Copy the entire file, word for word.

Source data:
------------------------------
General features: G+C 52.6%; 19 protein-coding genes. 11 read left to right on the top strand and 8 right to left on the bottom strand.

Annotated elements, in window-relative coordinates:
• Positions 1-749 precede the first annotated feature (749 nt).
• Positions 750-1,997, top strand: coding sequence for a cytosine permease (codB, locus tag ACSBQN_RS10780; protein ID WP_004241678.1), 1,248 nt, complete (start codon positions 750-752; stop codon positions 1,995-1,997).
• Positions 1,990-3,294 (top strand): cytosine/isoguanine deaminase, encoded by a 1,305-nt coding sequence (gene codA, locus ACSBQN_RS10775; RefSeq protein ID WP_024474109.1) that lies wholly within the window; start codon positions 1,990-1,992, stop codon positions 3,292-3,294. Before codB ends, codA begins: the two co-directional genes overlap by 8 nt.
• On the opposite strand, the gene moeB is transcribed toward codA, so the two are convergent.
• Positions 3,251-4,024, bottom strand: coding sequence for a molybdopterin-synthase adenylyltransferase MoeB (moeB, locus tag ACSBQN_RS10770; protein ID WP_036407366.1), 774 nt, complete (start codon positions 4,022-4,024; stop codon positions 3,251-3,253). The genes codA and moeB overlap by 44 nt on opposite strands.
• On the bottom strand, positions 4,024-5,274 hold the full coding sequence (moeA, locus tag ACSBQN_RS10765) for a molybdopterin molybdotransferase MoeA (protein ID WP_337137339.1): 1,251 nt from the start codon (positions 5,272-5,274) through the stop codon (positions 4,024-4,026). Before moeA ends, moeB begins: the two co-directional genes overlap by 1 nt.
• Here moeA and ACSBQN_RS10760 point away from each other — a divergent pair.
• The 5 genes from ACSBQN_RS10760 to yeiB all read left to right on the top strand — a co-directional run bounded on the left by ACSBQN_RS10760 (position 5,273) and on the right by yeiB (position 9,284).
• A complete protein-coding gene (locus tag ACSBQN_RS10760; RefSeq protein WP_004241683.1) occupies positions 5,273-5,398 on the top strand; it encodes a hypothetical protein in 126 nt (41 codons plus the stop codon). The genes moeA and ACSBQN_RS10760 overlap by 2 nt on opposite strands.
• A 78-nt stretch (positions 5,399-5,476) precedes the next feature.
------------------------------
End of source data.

General features: G+C 52.6%; 19 protein-coding genes. 11 read left to right on the top strand and 8 right to left on the bottom strand.

Annotated elements, in window-relative coordinates:
• Positions 1-749 precede the first annotated feature (749 nt).
• Positions 750-1,997, top strand: coding sequence for a cytosine permease (codB, locus tag ACSBQN_RS10780; protein ID WP_004241678.1), 1,248 nt, complete (start codon positions 750-752; stop codon positions 1,995-1,997).
• Positions 1,990-3,294 (top strand): cytosine/isoguanine deaminase, encoded by a 1,305-nt coding sequence (gene codA, locus ACSBQN_RS10775; RefSeq protein ID WP_024474109.1) that lies wholly within the window; start codon positions 1,990-1,992, stop codon positions 3,292-3,294. Before codB ends, codA begins: the two co-directional genes overlap by 8 nt.
• On the opposite strand, the gene moeB is transcribed toward codA, so the two are convergent.
• Positions 3,251-4,024, bottom strand: coding sequence for a molybdopterin-synthase adenylyltransferase MoeB (moeB, locus tag ACSBQN_RS10770; protein ID WP_036407366.1), 774 nt, complete (start codon positions 4,022-4,024; stop codon positions 3,251-3,253). The genes codA and moeB overlap by 44 nt on opposite strands.
• On the bottom strand, positions 4,024-5,274 hold the full coding sequence (moeA, locus tag ACSBQN_RS10765) for a molybdopterin molybdotransferase MoeA (protein ID WP_337137339.1): 1,251 nt from the start codon (positions 5,272-5,274) through the stop codon (positions 4,024-4,026). Before moeA ends, moeB begins: the two co-directional genes overlap by 1 nt.
• Here moeA and ACSBQN_RS10760 point away from each other — a divergent pair.
• The 5 genes from ACSBQN_RS10760 to yeiB all read left to right on the top strand — a co-directional run bounded on the left by ACSBQN_RS10760 (position 5,273) and on the right by yeiB (position 9,284).
• A complete protein-coding gene (locus tag ACSBQN_RS10760; RefSeq protein WP_004241683.1) occupies positions 5,273-5,398 on the top strand; it encodes a hypothetical protein in 126 nt (41 codons plus the stop codon). The genes moeA and ACSBQN_RS10760 overlap by 2 nt on opposite strands.
• A 78-nt stretch (positions 5,399-5,476) precedes the next feature.